Around New England

Catholic Church Used For Profane Rap Video Questioning Why God Allows Certain Conservatives To Live

May 8, 2019

A pastor who allowed a rap video to be shot inside his Catholic church in Worcester is expressing surprise that it includes profanities, drinking, and complaints that God hasn’t taken the lives of Laura Ingraham, Tomi Lahren, and President Donald Trump.

Monsignor Francis Scollen, the pastor, was away from the parish when he approved the shooting of the rap video, but he told the Worcester Telegram & Gazette that he wouldn’t have done so if he had known what would be in it.

“It was presented to the people here in a whole different light, that it was about people who died in Main South, and that we have these tragedies, and somehow how does God make sense of it,” said Monsignor Scollen, referring to a violence-plagued neighborhood in Worcester, according to the Worcester Telegram & Gazette.

The church is St. Peter’s, an 1884 Gothic Revival church at 935 Main Street in Worcester, across from Clark University.

The priest told the newspaper on Monday, May 5 that he hadn’t seen the video, even though it has been available free of charge on YouTube since Thursday, May 2.

The newspaper reported that the priest “said he was given to understand the rapper sought to use the church as a backdrop for a video about exploring his belief in God.”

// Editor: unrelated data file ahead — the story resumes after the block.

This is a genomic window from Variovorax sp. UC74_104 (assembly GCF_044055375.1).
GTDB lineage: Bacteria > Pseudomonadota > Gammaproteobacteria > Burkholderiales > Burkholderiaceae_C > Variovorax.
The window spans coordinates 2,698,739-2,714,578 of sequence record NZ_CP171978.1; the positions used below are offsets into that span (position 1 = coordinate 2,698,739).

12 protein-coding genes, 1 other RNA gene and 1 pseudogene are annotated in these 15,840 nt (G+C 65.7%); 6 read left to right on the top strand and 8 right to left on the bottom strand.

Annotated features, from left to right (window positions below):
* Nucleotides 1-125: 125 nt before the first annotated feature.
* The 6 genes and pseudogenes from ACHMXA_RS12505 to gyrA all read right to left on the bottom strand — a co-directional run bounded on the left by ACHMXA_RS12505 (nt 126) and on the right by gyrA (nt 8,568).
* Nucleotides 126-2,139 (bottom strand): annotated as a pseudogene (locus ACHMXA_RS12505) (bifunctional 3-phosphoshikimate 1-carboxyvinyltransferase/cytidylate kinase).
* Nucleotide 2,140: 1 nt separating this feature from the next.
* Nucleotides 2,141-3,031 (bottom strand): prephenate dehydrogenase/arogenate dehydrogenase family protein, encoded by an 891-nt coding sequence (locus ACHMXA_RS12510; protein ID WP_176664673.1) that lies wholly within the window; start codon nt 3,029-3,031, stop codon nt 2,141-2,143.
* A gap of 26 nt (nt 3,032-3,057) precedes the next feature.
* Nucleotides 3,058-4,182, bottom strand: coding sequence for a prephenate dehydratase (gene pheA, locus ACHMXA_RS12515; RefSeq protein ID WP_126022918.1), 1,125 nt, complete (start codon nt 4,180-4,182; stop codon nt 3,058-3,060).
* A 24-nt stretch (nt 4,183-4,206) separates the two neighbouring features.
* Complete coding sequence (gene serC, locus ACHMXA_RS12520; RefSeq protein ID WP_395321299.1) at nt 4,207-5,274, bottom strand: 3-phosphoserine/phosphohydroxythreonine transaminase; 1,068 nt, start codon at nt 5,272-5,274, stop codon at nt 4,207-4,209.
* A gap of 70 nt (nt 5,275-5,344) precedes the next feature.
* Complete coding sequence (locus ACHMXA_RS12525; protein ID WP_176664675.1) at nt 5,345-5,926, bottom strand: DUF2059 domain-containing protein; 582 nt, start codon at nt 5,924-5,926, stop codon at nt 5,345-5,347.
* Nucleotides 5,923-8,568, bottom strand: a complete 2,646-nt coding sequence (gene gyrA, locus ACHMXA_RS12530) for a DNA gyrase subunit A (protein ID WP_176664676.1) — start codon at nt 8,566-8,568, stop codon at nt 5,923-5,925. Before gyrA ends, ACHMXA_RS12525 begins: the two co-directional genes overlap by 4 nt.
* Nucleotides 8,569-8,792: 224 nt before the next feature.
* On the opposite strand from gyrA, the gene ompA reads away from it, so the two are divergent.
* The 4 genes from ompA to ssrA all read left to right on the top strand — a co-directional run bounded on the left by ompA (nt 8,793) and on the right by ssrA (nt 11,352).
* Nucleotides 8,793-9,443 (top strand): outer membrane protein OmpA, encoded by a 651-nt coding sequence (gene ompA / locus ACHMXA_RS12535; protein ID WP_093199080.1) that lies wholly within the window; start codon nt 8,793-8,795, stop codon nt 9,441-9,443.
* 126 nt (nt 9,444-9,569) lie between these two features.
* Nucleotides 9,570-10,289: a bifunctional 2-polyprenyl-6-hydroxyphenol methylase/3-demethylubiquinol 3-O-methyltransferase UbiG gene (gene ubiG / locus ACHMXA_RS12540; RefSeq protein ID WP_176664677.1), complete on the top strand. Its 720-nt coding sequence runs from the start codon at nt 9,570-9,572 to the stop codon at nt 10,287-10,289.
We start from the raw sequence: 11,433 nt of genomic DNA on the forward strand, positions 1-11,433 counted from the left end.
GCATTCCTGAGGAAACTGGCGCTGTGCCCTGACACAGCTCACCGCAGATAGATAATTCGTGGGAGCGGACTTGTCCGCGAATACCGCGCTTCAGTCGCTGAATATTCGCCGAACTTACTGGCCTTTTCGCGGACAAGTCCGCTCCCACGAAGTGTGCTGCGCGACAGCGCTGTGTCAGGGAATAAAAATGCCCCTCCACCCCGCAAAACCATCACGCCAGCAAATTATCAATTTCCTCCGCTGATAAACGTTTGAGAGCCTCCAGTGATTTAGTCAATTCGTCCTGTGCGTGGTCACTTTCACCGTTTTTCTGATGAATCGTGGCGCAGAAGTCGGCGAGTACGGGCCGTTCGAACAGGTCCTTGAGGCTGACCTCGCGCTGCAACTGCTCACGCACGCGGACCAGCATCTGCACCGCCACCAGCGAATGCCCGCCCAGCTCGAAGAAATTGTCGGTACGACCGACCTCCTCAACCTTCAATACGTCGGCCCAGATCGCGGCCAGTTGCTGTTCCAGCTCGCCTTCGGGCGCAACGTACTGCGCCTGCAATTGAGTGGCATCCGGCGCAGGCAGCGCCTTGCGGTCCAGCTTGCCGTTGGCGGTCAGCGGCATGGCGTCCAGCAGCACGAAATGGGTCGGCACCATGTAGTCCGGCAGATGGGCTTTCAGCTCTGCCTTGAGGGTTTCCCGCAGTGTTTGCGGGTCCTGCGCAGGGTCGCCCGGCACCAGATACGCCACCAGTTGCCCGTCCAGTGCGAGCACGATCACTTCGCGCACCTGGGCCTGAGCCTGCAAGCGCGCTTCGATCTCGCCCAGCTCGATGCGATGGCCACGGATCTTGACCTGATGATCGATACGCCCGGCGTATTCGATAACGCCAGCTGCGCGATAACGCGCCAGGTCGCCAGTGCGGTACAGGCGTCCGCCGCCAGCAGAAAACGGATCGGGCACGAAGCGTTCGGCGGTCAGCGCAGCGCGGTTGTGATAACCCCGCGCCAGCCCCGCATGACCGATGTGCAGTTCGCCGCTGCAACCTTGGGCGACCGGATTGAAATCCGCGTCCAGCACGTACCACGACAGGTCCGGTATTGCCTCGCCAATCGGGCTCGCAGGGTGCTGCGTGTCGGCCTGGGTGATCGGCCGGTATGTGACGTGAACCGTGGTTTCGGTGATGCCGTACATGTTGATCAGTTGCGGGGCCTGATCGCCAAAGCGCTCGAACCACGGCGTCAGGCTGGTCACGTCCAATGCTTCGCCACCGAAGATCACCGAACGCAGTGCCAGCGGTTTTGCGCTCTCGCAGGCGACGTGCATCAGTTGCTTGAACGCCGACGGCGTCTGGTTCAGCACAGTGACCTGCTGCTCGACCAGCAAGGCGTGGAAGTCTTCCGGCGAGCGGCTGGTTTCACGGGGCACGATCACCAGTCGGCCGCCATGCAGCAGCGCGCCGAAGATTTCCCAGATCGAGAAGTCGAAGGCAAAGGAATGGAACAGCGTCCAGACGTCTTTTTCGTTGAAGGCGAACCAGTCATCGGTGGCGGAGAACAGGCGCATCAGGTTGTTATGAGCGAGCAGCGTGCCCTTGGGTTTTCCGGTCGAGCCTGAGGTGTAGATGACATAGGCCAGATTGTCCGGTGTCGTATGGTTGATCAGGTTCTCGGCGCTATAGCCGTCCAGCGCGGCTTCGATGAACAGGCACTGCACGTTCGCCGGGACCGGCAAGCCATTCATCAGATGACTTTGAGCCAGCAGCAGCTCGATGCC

The song’s title is “Devil’s Work.” In it, rapper Joyner Lucas engages in a monologue with God, asking Him why He took figures the narrator admires such as rappers Tupac Shakur and Nipsey Hussle and singers Michael Jackson and Whitney Houston, while leaving alive figures the narrator doesn’t appreciate, such as President Trump and commentators Lahren and Ingraham. (The song also targets singer R. Kelly, who has been accused of sexual abuse, and two mass-murderers.)

The artist takes swigs from a bottle of Hennessy Cognac while walking around the church sanctuary. Images of a statue of the Virgin Mary holding the baby Jesus and the crucifix in the church are shown several times.

The song, which uses versions of a profanity that begins with “f” three times, includes lines such as:

I know you’re watching us from heaven thinking, “Who to save?”
Cherry pickin’ who should go next and who should stay
I’d be on my way to heaven if I knew the way

It also states:

I don’t go to church because I’m afraid of being judged.

The video had gotten 6.6 million views on YouTube as of Wednesday night, May 8, about six days after its release.

The Worcester Telegram & Gazette interviewed several clerics in Worcester about the video who expressed sympathy for the pastor.

One, from the Worcester Islamic Center, said the mosque would consider allowing performers to use its building, “but not without screening the script and the intent,” according to the Worcester Telegram & Gazette.

Reverend Dimitrios Moraitis, dean of St. Spyridon Greek Orthodox Cathedral in Worcester, said in an email message:  “… when we are asked by others to use the space for things that are not consistent with the sacred mission of our Church and the worship space, we say ‘no’.”




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